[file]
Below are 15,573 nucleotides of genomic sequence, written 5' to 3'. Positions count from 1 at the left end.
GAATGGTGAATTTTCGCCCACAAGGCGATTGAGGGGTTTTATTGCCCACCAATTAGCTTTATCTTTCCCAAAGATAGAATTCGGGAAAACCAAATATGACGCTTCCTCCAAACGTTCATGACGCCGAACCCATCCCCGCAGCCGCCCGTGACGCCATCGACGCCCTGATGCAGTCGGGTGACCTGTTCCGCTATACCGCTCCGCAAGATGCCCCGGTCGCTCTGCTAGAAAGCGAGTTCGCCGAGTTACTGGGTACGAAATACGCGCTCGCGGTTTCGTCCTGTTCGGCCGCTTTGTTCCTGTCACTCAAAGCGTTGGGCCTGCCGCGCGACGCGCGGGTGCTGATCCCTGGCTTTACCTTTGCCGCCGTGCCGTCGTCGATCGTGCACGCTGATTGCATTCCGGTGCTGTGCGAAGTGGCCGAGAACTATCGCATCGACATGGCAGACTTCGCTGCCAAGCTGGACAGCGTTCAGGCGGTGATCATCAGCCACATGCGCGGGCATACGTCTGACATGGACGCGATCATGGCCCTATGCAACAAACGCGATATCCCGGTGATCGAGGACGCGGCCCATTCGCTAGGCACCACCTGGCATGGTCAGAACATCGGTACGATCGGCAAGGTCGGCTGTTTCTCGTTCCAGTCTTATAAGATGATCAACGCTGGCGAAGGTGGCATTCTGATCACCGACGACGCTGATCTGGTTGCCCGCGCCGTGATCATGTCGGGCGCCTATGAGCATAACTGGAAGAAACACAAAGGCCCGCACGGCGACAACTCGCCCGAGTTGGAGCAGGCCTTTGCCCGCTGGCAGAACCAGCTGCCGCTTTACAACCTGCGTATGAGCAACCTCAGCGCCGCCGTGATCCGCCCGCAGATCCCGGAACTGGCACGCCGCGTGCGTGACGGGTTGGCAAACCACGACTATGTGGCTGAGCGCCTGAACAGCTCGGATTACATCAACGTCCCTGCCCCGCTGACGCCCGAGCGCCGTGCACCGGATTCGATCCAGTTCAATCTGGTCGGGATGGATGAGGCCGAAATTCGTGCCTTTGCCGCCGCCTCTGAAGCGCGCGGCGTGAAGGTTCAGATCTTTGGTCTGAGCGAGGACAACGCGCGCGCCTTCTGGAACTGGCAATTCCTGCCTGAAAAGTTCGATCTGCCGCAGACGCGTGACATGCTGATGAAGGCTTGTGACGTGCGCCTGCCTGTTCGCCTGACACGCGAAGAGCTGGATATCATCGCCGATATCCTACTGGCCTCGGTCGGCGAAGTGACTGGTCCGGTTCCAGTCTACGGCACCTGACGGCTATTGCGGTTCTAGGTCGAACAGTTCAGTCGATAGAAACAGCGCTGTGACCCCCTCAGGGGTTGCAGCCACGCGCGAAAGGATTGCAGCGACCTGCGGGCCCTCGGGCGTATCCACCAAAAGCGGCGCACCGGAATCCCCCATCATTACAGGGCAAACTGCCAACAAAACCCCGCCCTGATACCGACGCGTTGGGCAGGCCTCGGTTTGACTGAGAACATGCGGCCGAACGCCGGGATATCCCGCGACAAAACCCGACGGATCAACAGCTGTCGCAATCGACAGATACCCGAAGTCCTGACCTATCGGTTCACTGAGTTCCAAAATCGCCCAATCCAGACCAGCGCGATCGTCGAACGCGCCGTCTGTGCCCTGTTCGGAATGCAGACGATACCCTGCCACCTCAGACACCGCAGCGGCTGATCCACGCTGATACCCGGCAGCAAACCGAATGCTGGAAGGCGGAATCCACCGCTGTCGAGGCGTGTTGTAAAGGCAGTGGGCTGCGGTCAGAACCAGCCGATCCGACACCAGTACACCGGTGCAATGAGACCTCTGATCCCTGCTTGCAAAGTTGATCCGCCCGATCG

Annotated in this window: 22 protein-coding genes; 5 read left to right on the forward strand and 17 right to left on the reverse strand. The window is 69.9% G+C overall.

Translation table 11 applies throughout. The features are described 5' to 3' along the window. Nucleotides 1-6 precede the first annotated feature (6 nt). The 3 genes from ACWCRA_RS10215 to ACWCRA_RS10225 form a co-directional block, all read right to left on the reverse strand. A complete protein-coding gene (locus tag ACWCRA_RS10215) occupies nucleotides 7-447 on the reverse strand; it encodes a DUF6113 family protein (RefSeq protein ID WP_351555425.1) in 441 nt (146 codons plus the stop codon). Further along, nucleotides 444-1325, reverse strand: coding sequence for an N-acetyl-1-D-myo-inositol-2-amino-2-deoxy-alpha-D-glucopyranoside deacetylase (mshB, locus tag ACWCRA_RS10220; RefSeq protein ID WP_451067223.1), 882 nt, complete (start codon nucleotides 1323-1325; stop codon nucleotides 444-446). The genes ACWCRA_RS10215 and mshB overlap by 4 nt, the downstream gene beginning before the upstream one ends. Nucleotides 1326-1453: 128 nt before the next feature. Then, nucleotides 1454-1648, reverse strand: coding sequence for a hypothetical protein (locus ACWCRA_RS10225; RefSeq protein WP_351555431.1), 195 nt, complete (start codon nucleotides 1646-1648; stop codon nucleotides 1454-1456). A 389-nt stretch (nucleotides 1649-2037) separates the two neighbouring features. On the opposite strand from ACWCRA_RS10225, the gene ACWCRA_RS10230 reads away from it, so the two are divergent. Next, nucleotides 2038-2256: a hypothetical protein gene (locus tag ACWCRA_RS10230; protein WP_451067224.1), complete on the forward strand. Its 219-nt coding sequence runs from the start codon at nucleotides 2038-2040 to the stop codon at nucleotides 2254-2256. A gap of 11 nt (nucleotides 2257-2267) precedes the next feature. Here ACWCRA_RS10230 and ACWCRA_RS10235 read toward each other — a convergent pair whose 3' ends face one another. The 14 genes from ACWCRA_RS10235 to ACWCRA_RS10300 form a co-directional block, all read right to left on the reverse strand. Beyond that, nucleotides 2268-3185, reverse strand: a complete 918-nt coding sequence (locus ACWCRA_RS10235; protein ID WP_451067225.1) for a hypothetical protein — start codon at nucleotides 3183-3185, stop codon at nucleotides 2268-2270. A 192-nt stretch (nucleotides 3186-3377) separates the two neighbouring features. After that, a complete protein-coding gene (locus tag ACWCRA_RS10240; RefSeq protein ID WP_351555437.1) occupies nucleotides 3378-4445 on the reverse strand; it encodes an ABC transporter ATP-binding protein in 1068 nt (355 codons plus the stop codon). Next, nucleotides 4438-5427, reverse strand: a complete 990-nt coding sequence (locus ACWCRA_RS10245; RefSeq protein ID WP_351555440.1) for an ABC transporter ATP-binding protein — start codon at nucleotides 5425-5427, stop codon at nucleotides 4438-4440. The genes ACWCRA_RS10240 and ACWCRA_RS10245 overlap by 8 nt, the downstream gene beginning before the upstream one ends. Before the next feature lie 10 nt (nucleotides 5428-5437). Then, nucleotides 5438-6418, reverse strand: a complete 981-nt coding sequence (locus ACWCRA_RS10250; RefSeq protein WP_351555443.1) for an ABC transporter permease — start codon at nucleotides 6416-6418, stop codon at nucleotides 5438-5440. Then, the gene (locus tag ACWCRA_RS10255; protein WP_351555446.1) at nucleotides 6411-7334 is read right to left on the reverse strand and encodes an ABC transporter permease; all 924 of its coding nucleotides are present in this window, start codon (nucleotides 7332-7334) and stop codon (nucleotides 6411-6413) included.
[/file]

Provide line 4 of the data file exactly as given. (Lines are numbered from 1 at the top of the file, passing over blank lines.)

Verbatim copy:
Translation table 11 applies throughout. The features are described 5' to 3' along the window. Nucleotides 1-6 precede the first annotated feature (6 nt). The 3 genes from ACWCRA_RS10215 to ACWCRA_RS10225 form a co-directional block, all read right to left on the reverse strand. A complete protein-coding gene (locus tag ACWCRA_RS10215) occupies nucleotides 7-447 on the reverse strand; it encodes a DUF6113 family protein (RefSeq protein ID WP_351555425.1) in 441 nt (146 codons plus the stop codon). Further along, nucleotides 444-1325, reverse strand: coding sequence for an N-acetyl-1-D-myo-inositol-2-amino-2-deoxy-alpha-D-glucopyranoside deacetylase (mshB, locus tag ACWCRA_RS10220; RefSeq protein ID WP_451067223.1), 882 nt, complete (start codon nucleotides 1323-1325; stop codon nucleotides 444-446). The genes ACWCRA_RS10215 and mshB overlap by 4 nt, the downstream gene beginning before the upstream one ends. Nucleotides 1326-1453: 128 nt before the next feature. Then, nucleotides 1454-1648, reverse strand: coding sequence for a hypothetical protein (locus ACWCRA_RS10225; RefSeq protein WP_351555431.1), 195 nt, complete (start codon nucleotides 1646-1648; stop codon nucleotides 1454-1456). A 389-nt stretch (nucleotides 1649-2037) separates the two neighbouring features. On the opposite strand from ACWCRA_RS10225, the gene ACWCRA_RS10230 reads away from it, so the two are divergent. Next, nucleotides 2038-2256: a hypothetical protein gene (locus tag ACWCRA_RS10230; protein WP_451067224.1), complete on the forward strand. Its 219-nt coding sequence runs from the start codon at nucleotides 2038-2040 to the stop codon at nucleotides 2254-2256. A gap of 11 nt (nucleotides 2257-2267) precedes the next feature. Here ACWCRA_RS10230 and ACWCRA_RS10235 read toward each other — a convergent pair whose 3' ends face one another. The 14 genes from ACWCRA_RS10235 to ACWCRA_RS10300 form a co-directional block, all read right to left on the reverse strand. Beyond that, nucleotides 2268-3185, reverse strand: a complete 918-nt coding sequence (locus ACWCRA_RS10235; protein ID WP_451067225.1) for a hypothetical protein — start codon at nucleotides 3183-3185, stop codon at nucleotides 2268-2270. A 192-nt stretch (nucleotides 3186-3377) separates the two neighbouring features. After that, a complete protein-coding gene (locus tag ACWCRA_RS10240; RefSeq protein ID WP_351555437.1) occupies nucleotides 3378-4445 on the reverse strand; it encodes an ABC transporter ATP-binding protein in 1068 nt (355 codons plus the stop codon). Next, nucleotides 4438-5427, reverse strand: a complete 990-nt coding sequence (locus ACWCRA_RS10245; RefSeq protein ID WP_351555440.1) for an ABC transporter ATP-binding protein — start codon at nucleotides 5425-5427, stop codon at nucleotides 4438-4440. The genes ACWCRA_RS10240 and ACWCRA_RS10245 overlap by 8 nt, the downstream gene beginning before the upstream one ends. Before the next feature lie 10 nt (nucleotides 5428-5437). Then, nucleotides 5438-6418, reverse strand: a complete 981-nt coding sequence (locus ACWCRA_RS10250; RefSeq protein WP_351555443.1) for an ABC transporter permease — start codon at nucleotides 6416-6418, stop codon at nucleotides 5438-5440. Then, the gene (locus tag ACWCRA_RS10255; protein WP_351555446.1) at nucleotides 6411-7334 is read right to left on the reverse strand and encodes an ABC transporter permease; all 924 of its coding nucleotides are present in this window, start codon (nucleotides 7332-7334) and stop codon (nucleotides 6411-6413) included.